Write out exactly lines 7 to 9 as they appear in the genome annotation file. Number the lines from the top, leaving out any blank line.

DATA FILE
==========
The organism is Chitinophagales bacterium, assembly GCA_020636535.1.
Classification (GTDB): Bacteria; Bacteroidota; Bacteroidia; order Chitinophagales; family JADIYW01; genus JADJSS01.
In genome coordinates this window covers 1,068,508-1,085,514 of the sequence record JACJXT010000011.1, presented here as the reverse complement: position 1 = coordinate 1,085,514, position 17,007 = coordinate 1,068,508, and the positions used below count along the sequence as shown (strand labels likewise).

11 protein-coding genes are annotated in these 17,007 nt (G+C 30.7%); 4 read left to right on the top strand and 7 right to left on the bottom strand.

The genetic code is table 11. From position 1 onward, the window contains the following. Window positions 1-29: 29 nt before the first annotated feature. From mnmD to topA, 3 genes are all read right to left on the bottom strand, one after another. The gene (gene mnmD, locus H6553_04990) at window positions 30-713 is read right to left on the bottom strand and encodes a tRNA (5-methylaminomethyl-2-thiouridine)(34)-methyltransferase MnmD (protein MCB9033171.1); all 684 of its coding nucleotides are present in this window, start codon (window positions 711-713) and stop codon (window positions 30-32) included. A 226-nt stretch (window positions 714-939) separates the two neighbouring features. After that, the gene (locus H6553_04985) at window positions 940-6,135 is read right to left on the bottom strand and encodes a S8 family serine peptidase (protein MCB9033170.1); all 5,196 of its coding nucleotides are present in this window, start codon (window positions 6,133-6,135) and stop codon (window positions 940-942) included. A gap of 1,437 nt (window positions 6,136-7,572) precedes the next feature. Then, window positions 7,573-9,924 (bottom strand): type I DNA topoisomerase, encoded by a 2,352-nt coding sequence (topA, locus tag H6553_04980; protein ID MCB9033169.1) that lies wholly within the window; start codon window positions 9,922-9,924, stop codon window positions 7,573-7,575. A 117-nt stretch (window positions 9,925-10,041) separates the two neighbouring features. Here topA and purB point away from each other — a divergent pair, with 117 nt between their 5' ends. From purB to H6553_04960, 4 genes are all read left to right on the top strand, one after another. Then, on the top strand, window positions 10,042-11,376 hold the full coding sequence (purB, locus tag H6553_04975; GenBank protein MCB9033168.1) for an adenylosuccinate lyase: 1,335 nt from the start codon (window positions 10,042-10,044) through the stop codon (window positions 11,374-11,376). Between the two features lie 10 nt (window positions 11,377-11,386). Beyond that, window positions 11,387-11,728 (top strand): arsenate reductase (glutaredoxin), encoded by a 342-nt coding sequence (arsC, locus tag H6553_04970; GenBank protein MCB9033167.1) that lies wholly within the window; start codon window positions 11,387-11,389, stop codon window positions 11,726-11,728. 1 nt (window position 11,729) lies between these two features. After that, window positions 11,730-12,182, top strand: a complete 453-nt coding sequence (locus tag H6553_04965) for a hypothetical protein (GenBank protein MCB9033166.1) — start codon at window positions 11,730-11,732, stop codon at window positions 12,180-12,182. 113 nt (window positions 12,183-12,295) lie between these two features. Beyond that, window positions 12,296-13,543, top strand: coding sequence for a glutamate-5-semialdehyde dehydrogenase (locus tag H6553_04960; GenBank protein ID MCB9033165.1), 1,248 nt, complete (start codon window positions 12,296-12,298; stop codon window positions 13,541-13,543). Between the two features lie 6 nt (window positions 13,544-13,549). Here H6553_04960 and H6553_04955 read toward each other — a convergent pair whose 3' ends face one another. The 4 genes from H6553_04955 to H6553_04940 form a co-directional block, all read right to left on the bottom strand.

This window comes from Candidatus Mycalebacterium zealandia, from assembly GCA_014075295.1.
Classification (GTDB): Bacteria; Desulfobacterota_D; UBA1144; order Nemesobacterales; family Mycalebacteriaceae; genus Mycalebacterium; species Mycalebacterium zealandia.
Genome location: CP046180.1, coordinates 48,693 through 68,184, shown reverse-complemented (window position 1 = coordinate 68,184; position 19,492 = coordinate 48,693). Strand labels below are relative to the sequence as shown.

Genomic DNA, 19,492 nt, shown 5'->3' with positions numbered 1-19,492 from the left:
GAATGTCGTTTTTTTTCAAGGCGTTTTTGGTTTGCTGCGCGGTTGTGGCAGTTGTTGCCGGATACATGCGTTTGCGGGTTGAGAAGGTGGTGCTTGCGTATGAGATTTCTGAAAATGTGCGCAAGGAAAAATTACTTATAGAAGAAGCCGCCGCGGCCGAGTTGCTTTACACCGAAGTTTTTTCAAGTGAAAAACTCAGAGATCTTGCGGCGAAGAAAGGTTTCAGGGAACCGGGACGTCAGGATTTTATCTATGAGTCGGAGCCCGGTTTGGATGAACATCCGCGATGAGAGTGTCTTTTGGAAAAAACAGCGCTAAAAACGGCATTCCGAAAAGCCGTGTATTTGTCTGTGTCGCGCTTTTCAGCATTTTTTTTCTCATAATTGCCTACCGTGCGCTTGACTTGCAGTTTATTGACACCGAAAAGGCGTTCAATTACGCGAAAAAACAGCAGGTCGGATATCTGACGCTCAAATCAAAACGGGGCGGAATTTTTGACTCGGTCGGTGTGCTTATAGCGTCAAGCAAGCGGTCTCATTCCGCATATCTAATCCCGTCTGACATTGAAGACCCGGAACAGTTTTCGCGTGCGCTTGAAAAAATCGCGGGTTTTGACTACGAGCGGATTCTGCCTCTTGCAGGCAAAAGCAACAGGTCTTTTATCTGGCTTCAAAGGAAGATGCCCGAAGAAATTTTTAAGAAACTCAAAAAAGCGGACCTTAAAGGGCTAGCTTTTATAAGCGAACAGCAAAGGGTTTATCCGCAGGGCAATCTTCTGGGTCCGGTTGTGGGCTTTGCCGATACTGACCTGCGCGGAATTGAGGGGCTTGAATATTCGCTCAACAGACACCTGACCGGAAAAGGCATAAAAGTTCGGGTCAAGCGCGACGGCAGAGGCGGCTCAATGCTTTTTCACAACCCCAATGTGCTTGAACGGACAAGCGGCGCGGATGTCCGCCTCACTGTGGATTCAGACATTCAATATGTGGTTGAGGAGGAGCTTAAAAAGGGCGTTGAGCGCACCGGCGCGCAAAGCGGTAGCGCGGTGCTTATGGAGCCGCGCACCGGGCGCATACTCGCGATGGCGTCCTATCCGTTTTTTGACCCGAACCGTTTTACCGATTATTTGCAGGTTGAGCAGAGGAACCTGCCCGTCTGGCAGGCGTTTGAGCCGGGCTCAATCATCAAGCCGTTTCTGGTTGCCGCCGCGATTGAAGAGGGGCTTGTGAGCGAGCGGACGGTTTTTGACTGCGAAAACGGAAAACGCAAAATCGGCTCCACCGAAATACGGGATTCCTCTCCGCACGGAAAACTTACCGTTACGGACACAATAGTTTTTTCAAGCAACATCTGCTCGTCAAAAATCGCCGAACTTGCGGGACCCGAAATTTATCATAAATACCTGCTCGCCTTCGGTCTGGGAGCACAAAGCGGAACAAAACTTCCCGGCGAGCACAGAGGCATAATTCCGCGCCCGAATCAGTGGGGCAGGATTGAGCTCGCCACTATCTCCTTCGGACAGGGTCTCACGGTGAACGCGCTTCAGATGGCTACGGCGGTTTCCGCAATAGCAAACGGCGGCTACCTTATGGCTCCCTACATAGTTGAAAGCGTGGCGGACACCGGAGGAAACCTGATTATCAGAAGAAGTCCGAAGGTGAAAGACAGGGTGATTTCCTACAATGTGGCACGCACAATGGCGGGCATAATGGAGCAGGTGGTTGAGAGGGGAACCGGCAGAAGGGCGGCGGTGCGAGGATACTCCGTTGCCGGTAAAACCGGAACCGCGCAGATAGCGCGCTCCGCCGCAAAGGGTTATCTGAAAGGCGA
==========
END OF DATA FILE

Classification (GTDB): Bacteria; Desulfobacterota_D; UBA1144; order Nemesobacterales; family Mycalebacteriaceae; genus Mycalebacterium; species Mycalebacterium zealandia.
Genome location: CP046180.1, coordinates 48,693 through 68,184, shown reverse-complemented (window position 1 = coordinate 68,184; position 19,492 = coordinate 48,693). Strand labels below are relative to the sequence as shown.

Genomic DNA, 19,492 nt, shown 5'->3' with positions numbered 1-19,492 from the left: